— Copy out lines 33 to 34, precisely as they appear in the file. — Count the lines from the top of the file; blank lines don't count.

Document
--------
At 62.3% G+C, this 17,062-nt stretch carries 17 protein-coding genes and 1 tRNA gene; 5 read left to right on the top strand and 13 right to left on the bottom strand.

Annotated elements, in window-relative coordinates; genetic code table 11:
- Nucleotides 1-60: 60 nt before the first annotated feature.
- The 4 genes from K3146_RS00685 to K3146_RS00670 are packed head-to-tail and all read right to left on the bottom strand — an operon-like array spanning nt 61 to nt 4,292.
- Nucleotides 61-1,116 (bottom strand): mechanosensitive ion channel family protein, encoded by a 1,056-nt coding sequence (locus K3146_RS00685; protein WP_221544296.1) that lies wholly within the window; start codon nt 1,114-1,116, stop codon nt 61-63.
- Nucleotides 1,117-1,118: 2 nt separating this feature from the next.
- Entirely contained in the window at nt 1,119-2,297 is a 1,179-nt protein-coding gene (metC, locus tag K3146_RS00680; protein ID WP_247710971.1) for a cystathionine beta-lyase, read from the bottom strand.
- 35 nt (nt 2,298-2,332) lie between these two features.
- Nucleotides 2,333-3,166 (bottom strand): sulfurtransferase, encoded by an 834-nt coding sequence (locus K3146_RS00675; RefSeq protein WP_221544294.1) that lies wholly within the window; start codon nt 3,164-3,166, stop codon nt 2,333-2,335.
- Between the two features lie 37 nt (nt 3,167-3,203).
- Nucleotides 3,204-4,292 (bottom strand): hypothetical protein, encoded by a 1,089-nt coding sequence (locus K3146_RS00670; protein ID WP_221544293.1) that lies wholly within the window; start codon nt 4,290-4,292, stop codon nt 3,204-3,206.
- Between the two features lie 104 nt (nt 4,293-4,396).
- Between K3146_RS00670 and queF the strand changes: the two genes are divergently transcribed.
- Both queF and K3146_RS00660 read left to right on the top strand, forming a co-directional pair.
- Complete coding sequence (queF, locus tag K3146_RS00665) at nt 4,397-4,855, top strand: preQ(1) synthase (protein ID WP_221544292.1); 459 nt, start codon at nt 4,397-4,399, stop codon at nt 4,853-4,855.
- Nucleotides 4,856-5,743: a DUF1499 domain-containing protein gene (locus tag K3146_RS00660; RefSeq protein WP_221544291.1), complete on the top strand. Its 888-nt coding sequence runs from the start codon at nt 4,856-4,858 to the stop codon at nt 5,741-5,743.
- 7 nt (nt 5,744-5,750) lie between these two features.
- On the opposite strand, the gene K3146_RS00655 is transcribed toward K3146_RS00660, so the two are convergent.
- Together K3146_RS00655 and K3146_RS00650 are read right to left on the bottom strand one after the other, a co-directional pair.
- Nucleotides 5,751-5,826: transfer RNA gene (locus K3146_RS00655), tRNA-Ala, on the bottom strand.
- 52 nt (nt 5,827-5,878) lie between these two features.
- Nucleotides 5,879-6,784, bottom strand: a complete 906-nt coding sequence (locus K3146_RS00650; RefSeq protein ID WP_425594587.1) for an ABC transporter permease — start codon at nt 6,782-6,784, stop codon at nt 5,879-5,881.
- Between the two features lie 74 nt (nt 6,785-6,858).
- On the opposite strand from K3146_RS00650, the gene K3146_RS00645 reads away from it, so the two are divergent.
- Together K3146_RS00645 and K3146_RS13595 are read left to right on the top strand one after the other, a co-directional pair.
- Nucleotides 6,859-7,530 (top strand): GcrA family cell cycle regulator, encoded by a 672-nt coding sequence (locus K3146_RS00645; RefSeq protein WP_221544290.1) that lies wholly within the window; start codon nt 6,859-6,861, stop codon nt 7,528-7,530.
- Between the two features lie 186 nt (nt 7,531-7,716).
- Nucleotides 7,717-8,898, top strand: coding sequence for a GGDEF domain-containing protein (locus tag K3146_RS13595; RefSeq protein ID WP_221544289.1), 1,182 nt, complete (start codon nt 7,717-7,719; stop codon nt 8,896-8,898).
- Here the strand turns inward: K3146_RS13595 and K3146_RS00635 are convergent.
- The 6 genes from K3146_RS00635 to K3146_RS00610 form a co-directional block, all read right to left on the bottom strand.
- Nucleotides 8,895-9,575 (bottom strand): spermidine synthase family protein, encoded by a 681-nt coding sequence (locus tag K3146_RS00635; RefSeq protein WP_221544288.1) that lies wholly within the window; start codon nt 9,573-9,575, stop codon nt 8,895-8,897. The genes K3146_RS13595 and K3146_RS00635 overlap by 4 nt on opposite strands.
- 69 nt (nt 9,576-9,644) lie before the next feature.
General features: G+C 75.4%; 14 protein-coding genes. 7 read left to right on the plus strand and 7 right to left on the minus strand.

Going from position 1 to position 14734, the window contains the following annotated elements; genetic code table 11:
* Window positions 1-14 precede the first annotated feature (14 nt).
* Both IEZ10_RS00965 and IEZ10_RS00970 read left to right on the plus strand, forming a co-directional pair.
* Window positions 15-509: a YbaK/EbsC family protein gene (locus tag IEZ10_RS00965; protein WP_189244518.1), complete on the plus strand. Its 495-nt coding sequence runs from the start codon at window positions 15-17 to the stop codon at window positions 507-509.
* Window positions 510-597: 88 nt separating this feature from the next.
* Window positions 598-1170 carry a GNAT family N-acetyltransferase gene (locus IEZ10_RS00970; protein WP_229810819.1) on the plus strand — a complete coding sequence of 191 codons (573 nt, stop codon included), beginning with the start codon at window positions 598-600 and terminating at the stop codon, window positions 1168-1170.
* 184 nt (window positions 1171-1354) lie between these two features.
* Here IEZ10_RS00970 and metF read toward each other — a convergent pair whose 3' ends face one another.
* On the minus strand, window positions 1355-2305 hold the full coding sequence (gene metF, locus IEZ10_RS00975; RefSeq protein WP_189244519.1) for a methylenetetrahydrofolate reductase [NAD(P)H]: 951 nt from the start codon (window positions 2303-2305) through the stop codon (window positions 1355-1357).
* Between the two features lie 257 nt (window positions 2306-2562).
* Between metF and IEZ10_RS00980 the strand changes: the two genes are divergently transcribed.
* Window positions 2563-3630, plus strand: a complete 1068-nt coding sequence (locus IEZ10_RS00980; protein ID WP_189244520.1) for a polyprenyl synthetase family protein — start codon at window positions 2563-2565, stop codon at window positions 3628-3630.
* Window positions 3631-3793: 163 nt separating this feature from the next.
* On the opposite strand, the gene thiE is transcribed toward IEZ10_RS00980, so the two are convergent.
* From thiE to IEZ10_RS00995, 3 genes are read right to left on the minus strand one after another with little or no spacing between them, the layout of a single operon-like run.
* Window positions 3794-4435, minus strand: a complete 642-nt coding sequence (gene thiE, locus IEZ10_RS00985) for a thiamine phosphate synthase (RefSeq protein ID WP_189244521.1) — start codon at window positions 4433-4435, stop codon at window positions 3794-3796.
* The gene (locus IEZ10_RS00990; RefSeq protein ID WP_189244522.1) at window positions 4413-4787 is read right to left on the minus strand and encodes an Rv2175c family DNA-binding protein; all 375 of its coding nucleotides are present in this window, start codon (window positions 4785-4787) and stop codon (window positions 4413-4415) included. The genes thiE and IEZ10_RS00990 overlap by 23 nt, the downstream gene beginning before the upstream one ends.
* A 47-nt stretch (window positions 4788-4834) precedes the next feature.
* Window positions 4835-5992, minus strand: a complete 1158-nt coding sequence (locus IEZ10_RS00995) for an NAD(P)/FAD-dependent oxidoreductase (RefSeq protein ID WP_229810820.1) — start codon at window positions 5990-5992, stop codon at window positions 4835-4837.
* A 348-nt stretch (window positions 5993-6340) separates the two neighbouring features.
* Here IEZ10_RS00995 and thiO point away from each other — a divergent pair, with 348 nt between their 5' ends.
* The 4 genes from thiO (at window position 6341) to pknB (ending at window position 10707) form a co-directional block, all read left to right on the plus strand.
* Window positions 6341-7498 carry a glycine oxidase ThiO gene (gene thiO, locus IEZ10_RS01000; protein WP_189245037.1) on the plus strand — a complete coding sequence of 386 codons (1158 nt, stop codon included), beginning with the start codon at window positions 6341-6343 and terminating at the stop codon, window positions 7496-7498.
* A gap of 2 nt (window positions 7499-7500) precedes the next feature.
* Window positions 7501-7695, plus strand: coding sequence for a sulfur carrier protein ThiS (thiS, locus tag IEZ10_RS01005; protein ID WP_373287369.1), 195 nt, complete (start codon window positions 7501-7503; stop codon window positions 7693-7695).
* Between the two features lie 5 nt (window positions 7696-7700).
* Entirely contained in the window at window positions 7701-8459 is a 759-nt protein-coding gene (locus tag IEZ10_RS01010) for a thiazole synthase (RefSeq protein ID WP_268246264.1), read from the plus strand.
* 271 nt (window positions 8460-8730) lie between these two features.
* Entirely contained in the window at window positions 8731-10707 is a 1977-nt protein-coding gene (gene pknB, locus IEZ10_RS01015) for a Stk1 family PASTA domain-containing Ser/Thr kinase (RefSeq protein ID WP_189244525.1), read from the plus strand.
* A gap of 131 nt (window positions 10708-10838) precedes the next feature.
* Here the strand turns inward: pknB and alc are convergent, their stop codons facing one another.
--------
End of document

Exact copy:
General features: G+C 75.4%; 14 protein-coding genes. 7 read left to right on the plus strand and 7 right to left on the minus strand.

Going from position 1 to position 14734, the window contains the following annotated elements; genetic code table 11: